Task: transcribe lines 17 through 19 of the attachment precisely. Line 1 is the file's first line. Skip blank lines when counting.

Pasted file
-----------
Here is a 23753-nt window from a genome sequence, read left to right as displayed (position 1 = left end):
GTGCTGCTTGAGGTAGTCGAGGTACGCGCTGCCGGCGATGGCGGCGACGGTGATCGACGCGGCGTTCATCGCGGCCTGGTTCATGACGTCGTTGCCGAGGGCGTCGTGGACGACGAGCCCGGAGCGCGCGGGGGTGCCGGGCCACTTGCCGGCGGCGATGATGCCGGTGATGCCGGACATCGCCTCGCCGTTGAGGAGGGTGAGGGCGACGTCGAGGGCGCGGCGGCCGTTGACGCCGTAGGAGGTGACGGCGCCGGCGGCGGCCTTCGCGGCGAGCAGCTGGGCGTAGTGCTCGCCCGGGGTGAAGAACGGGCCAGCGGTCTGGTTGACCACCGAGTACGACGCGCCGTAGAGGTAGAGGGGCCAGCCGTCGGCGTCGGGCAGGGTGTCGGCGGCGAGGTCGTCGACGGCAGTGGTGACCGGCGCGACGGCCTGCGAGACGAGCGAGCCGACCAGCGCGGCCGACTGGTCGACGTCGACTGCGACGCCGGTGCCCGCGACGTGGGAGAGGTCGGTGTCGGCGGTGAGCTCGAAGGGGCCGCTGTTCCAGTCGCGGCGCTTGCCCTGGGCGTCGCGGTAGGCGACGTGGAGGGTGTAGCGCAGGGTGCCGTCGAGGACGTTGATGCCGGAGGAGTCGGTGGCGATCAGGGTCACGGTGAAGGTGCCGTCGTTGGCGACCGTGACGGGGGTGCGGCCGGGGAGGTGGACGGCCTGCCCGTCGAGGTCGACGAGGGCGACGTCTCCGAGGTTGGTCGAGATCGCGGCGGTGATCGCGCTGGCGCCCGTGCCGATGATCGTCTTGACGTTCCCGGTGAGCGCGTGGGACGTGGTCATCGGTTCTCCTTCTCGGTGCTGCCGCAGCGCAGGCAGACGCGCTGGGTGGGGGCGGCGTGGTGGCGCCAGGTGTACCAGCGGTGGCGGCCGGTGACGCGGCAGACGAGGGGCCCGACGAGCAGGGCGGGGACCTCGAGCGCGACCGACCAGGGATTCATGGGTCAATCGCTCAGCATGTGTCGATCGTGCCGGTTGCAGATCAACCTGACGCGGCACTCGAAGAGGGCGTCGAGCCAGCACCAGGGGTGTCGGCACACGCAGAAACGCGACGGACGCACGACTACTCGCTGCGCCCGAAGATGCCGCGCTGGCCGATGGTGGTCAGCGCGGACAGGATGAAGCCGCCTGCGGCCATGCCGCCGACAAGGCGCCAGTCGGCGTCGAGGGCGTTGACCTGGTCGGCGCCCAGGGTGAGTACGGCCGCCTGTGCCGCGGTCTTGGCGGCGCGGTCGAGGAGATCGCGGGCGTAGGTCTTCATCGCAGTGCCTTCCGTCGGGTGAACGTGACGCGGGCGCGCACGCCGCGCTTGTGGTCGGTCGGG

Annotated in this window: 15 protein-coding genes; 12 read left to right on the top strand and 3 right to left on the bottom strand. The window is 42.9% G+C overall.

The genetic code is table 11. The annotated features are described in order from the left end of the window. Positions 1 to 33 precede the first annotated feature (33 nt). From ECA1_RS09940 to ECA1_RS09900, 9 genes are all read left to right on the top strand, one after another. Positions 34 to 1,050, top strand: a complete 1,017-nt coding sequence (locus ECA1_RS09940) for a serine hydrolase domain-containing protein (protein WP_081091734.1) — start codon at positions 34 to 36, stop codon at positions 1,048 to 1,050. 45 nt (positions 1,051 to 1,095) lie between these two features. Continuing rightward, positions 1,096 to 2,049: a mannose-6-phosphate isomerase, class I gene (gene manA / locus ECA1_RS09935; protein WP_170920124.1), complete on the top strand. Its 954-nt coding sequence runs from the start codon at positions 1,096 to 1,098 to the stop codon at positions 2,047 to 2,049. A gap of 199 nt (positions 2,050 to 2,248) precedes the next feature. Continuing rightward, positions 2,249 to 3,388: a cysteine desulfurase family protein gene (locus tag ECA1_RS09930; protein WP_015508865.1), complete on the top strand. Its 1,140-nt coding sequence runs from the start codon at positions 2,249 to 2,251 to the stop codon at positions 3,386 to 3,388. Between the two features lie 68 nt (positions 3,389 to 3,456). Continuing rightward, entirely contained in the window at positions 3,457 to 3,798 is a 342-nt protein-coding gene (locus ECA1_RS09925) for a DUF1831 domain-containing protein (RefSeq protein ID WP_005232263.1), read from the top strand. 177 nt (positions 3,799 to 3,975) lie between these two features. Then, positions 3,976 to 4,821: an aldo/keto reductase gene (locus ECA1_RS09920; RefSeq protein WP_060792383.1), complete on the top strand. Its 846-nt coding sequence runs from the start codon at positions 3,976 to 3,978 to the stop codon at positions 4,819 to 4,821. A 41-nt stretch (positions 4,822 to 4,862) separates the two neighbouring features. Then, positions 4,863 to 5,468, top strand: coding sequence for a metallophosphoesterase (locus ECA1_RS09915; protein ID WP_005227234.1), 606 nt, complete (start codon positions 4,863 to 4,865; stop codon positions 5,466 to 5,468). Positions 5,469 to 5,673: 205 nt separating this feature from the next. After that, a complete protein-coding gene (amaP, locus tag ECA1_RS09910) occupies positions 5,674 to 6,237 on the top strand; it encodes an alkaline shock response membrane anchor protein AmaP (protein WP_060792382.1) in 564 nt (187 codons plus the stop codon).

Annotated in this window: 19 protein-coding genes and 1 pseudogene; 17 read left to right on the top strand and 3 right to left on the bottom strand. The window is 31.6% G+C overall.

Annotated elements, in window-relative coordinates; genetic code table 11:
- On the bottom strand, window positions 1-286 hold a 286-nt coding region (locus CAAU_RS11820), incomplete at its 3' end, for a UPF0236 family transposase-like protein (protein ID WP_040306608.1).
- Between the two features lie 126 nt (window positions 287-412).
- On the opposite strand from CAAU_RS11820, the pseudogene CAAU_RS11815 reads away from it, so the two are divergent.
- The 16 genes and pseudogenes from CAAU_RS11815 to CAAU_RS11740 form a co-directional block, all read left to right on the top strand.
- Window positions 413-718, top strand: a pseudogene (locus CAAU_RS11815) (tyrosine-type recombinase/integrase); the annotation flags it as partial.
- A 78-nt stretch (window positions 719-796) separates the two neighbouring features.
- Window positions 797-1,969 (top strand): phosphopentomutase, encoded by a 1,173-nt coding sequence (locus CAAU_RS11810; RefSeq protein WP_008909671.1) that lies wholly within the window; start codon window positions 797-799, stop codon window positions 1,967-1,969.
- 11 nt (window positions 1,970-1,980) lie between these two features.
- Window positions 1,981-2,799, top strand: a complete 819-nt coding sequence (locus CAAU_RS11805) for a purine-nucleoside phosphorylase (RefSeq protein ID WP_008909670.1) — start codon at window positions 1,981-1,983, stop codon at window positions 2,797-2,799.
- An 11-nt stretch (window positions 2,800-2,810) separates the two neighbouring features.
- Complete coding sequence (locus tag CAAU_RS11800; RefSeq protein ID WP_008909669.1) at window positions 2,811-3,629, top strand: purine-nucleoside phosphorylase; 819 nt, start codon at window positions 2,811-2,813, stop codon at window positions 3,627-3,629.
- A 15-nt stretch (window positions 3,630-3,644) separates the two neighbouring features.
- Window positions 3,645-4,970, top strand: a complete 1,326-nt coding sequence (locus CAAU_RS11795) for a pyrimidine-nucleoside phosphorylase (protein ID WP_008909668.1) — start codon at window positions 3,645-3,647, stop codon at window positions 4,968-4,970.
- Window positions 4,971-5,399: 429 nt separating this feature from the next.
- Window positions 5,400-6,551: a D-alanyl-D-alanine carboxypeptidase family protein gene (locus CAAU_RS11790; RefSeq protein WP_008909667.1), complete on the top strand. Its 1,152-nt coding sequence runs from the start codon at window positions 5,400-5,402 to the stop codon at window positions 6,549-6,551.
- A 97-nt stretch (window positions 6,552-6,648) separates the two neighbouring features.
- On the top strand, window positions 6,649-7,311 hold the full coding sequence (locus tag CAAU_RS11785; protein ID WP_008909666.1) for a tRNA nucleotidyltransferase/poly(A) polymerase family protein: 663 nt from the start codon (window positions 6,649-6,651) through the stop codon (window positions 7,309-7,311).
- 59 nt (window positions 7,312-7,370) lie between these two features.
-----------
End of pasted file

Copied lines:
- Complete coding sequence (locus tag CAAU_RS11800; RefSeq protein ID WP_008909669.1) at window positions 2,811-3,629, top strand: purine-nucleoside phosphorylase; 819 nt, start codon at window positions 2,811-2,813, stop codon at window positions 3,627-3,629.
- A 15-nt stretch (window positions 3,630-3,644) separates the two neighbouring features.
- Window positions 3,645-4,970, top strand: a complete 1,326-nt coding sequence (locus CAAU_RS11795) for a pyrimidine-nucleoside phosphorylase (protein ID WP_008909668.1) — start codon at window positions 3,645-3,647, stop codon at window positions 4,968-4,970.